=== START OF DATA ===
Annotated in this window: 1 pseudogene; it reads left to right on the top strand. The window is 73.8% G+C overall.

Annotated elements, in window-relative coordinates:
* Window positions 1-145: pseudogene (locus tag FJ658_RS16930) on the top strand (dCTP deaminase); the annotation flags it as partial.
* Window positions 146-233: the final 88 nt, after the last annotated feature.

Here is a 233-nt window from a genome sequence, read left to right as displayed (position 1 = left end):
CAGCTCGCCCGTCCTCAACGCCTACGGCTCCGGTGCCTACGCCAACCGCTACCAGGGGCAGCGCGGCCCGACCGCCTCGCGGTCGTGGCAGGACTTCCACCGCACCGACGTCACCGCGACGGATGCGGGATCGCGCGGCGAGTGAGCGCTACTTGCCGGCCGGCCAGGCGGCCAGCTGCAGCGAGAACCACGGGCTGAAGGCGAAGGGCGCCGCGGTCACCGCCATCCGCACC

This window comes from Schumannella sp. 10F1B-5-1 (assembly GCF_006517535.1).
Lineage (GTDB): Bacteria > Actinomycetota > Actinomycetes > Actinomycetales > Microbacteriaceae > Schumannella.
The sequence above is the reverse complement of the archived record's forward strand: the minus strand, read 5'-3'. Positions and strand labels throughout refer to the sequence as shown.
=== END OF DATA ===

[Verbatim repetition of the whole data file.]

Annotated in this window: 1 pseudogene; it reads left to right on the top strand. The window is 73.8% G+C overall.

Annotated elements, in window-relative coordinates:
* Window positions 1-145: pseudogene (locus tag FJ658_RS16930) on the top strand (dCTP deaminase); the annotation flags it as partial.
* Window positions 146-233: the final 88 nt, after the last annotated feature.

Here is a 233-nt window from a genome sequence, read left to right as displayed (position 1 = left end):
CAGCTCGCCCGTCCTCAACGCCTACGGCTCCGGTGCCTACGCCAACCGCTACCAGGGGCAGCGCGGCCCGACCGCCTCGCGGTCGTGGCAGGACTTCCACCGCACCGACGTCACCGCGACGGATGCGGGATCGCGCGGCGAGTGAGCGCTACTTGCCGGCCGGCCAGGCGGCCAGCTGCAGCGAGAACCACGGGCTGAAGGCGAAGGGCGCCGCGGTCACCGCCATCCGCACC

This window comes from Schumannella sp. 10F1B-5-1 (assembly GCF_006517535.1).
Lineage (GTDB): Bacteria > Actinomycetota > Actinomycetes > Actinomycetales > Microbacteriaceae > Schumannella.
The sequence above is the reverse complement of the archived record's forward strand: the minus strand, read 5'-3'. Positions and strand labels throughout refer to the sequence as shown.